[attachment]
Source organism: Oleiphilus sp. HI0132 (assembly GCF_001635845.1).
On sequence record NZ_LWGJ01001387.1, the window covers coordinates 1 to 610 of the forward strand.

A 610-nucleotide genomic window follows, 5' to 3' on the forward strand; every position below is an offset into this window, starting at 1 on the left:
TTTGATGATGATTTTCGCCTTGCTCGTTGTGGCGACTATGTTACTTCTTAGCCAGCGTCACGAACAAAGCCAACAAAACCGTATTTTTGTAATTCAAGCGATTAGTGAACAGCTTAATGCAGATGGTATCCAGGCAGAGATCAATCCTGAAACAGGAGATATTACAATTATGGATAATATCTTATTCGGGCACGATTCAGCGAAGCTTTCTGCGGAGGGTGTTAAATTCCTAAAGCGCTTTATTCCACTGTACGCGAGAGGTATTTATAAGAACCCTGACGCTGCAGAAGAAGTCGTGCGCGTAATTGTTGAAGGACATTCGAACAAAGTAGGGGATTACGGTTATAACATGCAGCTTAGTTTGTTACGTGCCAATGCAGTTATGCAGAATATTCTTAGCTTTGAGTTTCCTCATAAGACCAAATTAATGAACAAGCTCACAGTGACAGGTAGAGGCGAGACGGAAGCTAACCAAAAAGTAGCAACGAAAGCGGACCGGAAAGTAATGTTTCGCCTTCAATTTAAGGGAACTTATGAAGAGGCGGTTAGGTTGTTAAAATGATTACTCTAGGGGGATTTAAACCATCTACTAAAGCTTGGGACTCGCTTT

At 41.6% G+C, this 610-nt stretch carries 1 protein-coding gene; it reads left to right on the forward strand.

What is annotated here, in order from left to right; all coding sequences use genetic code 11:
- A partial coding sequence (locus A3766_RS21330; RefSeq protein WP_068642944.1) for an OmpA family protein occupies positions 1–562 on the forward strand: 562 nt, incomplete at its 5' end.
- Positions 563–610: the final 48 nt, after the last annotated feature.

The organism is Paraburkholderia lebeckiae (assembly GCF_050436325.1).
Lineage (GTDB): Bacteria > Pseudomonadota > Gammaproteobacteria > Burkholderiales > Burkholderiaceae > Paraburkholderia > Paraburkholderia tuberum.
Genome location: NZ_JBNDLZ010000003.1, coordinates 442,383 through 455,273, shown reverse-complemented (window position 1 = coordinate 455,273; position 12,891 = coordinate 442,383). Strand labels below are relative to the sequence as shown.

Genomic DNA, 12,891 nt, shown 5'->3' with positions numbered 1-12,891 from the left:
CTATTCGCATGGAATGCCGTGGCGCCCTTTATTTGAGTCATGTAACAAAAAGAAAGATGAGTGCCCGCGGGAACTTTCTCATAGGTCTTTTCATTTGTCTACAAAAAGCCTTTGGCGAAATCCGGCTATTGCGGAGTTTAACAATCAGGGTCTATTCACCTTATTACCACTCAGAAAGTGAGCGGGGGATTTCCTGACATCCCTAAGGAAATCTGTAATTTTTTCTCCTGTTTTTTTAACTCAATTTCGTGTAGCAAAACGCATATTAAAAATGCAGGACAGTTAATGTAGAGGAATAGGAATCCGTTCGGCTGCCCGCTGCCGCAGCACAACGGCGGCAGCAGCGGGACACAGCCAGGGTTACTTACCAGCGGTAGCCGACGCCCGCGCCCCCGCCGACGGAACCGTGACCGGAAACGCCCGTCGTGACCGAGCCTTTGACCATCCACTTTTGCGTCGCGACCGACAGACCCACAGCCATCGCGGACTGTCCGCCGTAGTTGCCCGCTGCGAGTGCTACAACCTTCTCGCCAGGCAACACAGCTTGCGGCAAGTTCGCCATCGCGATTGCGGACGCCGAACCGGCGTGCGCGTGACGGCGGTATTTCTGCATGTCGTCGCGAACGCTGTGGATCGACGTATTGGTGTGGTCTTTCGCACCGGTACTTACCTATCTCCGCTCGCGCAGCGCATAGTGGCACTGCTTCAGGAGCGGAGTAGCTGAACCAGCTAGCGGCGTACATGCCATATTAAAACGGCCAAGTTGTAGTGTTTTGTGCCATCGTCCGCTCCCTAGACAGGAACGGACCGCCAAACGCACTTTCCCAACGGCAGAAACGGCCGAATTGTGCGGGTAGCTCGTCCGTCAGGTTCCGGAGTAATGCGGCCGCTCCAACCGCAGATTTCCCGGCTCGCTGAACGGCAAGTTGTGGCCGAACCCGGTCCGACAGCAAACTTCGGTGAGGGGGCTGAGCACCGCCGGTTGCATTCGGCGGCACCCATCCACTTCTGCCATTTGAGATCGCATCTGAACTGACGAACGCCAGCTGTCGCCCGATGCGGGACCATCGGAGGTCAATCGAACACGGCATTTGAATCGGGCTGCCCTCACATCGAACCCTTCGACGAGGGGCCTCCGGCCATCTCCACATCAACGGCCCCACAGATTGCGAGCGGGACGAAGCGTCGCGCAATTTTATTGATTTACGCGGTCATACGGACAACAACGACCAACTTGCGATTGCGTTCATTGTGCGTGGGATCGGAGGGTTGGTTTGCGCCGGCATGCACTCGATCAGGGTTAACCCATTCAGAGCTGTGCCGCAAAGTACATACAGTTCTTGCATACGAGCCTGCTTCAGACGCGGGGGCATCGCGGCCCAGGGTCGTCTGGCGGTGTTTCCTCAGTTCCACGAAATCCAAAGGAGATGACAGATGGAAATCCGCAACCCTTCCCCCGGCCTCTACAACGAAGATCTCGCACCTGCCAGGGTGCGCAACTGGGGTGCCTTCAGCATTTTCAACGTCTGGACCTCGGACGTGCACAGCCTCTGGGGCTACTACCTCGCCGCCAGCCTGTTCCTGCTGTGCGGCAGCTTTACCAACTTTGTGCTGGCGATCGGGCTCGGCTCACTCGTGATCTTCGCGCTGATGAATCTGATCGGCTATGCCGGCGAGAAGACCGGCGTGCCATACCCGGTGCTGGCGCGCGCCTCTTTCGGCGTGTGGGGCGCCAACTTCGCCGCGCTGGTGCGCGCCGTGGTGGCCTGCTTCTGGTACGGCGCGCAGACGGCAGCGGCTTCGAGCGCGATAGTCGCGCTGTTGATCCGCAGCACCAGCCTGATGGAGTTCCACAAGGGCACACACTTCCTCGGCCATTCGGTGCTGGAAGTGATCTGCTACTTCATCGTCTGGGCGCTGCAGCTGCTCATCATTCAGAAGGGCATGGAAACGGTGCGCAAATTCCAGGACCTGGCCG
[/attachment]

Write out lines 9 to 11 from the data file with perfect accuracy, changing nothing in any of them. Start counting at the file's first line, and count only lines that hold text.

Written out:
The organism is Paraburkholderia lebeckiae (assembly GCF_050436325.1).
Lineage (GTDB): Bacteria > Pseudomonadota > Gammaproteobacteria > Burkholderiales > Burkholderiaceae > Paraburkholderia > Paraburkholderia tuberum.
Genome location: NZ_JBNDLZ010000003.1, coordinates 442,383 through 455,273, shown reverse-complemented (window position 1 = coordinate 455,273; position 12,891 = coordinate 442,383). Strand labels below are relative to the sequence as shown.